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Profile of American Refugee Committee
By Lynette Nyman
April 29, 1999
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The exodus of thousands of people from Kosovo has put refugee relief agencies into high gear. Most are working under the Office of the United Nations High Commissioner for Refugees, the U.N. agency that has the mandate to assist and protect the world's 13.2 million refugees.

The Minneapolis-based American Refugee Committee is no exception. And while the ARC is active in the latest Balkan conflict, this relatively obscure agency has experience in earlier conflicts in the Balkans and around the world.

THE AMERICAN REFUGEE COMMITTEE RUNS ITS WORLDWIDE RELIEF PROGRAMS from a rather modest office with 18 staff members in south Minneapolis. Photographs of refugees and laminated maps of ARC program countries hang on the walls in the room where Karen Johnson Elshazly directs ARC's international programs. She's been with the agency since its beginning 20 years ago. Elshazly says ARC's first relief effort was for Hmong and Cambodian refugees who fled to Thailand. "After the first six months, there were very few people who realized they sat on that border for another 13 1/2 years. ARC was there until the end and followed them home," she says.

The ARC never planned to be in the refugee business. Its early health programs were to be short-lived. Once all the Southeast Asian refugees in Thailand resettled or returned to their homelands the agency would pack its bags and go home. But the late 1970s was the start of a refugee flood in the region. ARC's Southeast Asia Regional Director, Gary Dahl, is based in Bangkok, Thailand. Dahl says ARC is still working with Thai authorities to provide health services to refugees.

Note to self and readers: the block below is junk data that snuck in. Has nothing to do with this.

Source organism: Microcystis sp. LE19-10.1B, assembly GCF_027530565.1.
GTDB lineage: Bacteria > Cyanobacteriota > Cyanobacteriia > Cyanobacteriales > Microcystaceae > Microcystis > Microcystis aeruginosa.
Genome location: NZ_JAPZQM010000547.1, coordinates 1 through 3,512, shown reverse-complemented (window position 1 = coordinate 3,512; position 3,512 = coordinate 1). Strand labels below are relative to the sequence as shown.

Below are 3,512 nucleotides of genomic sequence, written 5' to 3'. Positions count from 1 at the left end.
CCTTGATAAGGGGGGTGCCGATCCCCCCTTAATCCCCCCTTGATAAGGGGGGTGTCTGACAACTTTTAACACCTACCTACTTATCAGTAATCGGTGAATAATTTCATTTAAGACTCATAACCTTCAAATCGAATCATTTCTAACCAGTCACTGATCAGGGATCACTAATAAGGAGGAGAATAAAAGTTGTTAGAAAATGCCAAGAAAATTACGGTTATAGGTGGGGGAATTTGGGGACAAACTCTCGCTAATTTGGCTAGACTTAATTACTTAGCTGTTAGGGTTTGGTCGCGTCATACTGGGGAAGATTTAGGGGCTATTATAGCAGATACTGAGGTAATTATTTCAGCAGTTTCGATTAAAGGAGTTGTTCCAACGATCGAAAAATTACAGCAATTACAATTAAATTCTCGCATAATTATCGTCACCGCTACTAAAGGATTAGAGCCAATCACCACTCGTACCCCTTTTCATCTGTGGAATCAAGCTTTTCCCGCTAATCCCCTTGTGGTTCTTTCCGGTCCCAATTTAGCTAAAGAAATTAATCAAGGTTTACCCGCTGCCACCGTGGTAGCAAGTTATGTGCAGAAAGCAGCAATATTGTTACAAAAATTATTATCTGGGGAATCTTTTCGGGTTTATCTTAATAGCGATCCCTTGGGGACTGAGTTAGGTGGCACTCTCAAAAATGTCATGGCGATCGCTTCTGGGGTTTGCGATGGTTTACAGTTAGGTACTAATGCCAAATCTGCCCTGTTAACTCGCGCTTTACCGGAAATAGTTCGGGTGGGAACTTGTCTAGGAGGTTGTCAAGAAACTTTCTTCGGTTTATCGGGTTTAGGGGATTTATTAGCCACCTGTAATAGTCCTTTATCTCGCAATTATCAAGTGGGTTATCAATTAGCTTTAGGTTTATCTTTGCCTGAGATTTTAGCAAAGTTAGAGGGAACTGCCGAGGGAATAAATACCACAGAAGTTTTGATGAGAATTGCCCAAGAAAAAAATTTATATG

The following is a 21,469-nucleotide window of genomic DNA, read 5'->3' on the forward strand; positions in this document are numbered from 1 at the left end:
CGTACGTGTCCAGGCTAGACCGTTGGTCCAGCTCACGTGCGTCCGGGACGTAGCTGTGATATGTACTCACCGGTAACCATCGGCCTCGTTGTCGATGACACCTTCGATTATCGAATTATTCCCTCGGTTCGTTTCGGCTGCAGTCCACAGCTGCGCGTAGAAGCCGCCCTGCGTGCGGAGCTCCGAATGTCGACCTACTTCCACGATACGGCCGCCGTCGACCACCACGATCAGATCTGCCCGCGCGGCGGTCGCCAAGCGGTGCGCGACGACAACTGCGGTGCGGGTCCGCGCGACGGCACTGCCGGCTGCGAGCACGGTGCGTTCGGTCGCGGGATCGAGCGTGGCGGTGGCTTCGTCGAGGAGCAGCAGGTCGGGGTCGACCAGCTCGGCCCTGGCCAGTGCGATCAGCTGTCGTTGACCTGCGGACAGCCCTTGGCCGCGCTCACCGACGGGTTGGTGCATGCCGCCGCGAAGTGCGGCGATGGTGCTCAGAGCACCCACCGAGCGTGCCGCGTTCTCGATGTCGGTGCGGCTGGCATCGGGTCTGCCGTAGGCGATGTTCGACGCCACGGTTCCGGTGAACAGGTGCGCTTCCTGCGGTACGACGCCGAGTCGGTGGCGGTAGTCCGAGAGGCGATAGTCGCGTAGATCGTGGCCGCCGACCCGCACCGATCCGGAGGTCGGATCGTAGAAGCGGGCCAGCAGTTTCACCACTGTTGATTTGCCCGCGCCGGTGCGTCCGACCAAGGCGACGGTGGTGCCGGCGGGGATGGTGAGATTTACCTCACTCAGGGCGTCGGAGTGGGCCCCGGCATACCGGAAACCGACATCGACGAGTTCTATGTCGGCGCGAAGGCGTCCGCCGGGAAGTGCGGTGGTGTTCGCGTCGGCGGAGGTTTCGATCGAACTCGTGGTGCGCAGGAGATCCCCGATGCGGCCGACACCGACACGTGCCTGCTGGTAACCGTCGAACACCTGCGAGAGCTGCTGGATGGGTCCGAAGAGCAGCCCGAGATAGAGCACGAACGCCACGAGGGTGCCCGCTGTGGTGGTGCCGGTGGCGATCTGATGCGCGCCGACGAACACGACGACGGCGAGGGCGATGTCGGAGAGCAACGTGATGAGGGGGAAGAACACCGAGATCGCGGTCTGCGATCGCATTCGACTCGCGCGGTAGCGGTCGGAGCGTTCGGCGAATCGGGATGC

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To make a donation to the American Refugee Committee or read more about its work, visit the agency's web site.

There's about a 110,000 refugees in Thailand. Dahl says, "And so on the Thai-Burma border we work in refugee camps that are very remote. They're not in the jungle, but they're adjacent to jungles. We worked very much deep in the jungles prior to 1997."

Conflict around the world has meant broadening ARC's refugee relief to countries in Africa and Europe. Since the early 90s, the agency has run refugee relief programs in Croatia and Bosnia. Now, they're under contract with the Office of the United Nations High Commissioner for Refugees to provide health services to 78,000 Kosovar refugees taken in by Macedonian families.

Elshazly's been busy working with her primary field coordinator who's in Macedonia getting the agency operational. ARC's contingency plans have been in place since last summer, as a kind of pre-planning for the refugee exodus now taking place. But it's taken weeks to work through the Macedonian bureaucracy. For example, the agency has to comply with Macedonian labor laws because ARC will hire and train local medical professionals to serve fairly healthy refugees.

The American Refugee Committee is small in the world of refugee relief. Most of its $18 million annual budget goes to its 1,000 field staff and volunteers assisting a million refugees and displaced people around the world. The agency has raised more than $1 million for Kosovar refugee relief in a month.